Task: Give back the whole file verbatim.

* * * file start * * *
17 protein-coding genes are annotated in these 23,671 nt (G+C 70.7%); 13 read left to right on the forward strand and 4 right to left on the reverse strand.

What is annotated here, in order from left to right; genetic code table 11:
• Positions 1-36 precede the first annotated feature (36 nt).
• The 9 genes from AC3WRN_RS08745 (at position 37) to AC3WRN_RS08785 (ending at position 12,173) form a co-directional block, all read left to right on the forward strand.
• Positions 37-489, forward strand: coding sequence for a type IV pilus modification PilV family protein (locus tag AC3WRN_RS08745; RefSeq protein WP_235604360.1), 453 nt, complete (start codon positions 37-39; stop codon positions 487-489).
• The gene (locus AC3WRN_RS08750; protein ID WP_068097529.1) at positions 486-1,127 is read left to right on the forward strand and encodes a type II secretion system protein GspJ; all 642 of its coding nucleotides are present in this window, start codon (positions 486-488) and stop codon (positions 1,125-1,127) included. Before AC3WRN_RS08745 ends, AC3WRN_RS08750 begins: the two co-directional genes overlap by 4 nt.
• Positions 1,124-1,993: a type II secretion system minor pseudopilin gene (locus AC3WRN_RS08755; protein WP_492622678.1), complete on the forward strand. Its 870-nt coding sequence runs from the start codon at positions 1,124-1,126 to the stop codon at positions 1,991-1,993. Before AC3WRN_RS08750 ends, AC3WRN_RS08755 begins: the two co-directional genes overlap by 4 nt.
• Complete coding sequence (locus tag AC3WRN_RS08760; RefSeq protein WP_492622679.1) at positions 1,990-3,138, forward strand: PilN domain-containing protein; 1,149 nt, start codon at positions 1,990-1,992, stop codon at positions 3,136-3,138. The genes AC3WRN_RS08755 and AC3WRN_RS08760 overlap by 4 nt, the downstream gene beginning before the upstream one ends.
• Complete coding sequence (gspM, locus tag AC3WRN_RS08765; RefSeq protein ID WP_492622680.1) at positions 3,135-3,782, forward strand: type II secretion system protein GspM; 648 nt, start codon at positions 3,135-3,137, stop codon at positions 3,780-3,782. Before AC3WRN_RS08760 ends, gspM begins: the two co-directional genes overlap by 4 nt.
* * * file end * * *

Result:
17 protein-coding genes are annotated in these 23,671 nt (G+C 70.7%); 13 read left to right on the forward strand and 4 right to left on the reverse strand.

What is annotated here, in order from left to right; genetic code table 11:
• Positions 1-36 precede the first annotated feature (36 nt).
• The 9 genes from AC3WRN_RS08745 (at position 37) to AC3WRN_RS08785 (ending at position 12,173) form a co-directional block, all read left to right on the forward strand.
• Positions 37-489, forward strand: coding sequence for a type IV pilus modification PilV family protein (locus tag AC3WRN_RS08745; RefSeq protein WP_235604360.1), 453 nt, complete (start codon positions 37-39; stop codon positions 487-489).
• The gene (locus AC3WRN_RS08750; protein ID WP_068097529.1) at positions 486-1,127 is read left to right on the forward strand and encodes a type II secretion system protein GspJ; all 642 of its coding nucleotides are present in this window, start codon (positions 486-488) and stop codon (positions 1,125-1,127) included. Before AC3WRN_RS08745 ends, AC3WRN_RS08750 begins: the two co-directional genes overlap by 4 nt.
• Positions 1,124-1,993: a type II secretion system minor pseudopilin gene (locus AC3WRN_RS08755; protein WP_492622678.1), complete on the forward strand. Its 870-nt coding sequence runs from the start codon at positions 1,124-1,126 to the stop codon at positions 1,991-1,993. Before AC3WRN_RS08750 ends, AC3WRN_RS08755 begins: the two co-directional genes overlap by 4 nt.
• Complete coding sequence (locus tag AC3WRN_RS08760; RefSeq protein WP_492622679.1) at positions 1,990-3,138, forward strand: PilN domain-containing protein; 1,149 nt, start codon at positions 1,990-1,992, stop codon at positions 3,136-3,138. The genes AC3WRN_RS08755 and AC3WRN_RS08760 overlap by 4 nt, the downstream gene beginning before the upstream one ends.
• Complete coding sequence (gspM, locus tag AC3WRN_RS08765; RefSeq protein ID WP_492622680.1) at positions 3,135-3,782, forward strand: type II secretion system protein GspM; 648 nt, start codon at positions 3,135-3,137, stop codon at positions 3,780-3,782. Before AC3WRN_RS08760 ends, gspM begins: the two co-directional genes overlap by 4 nt.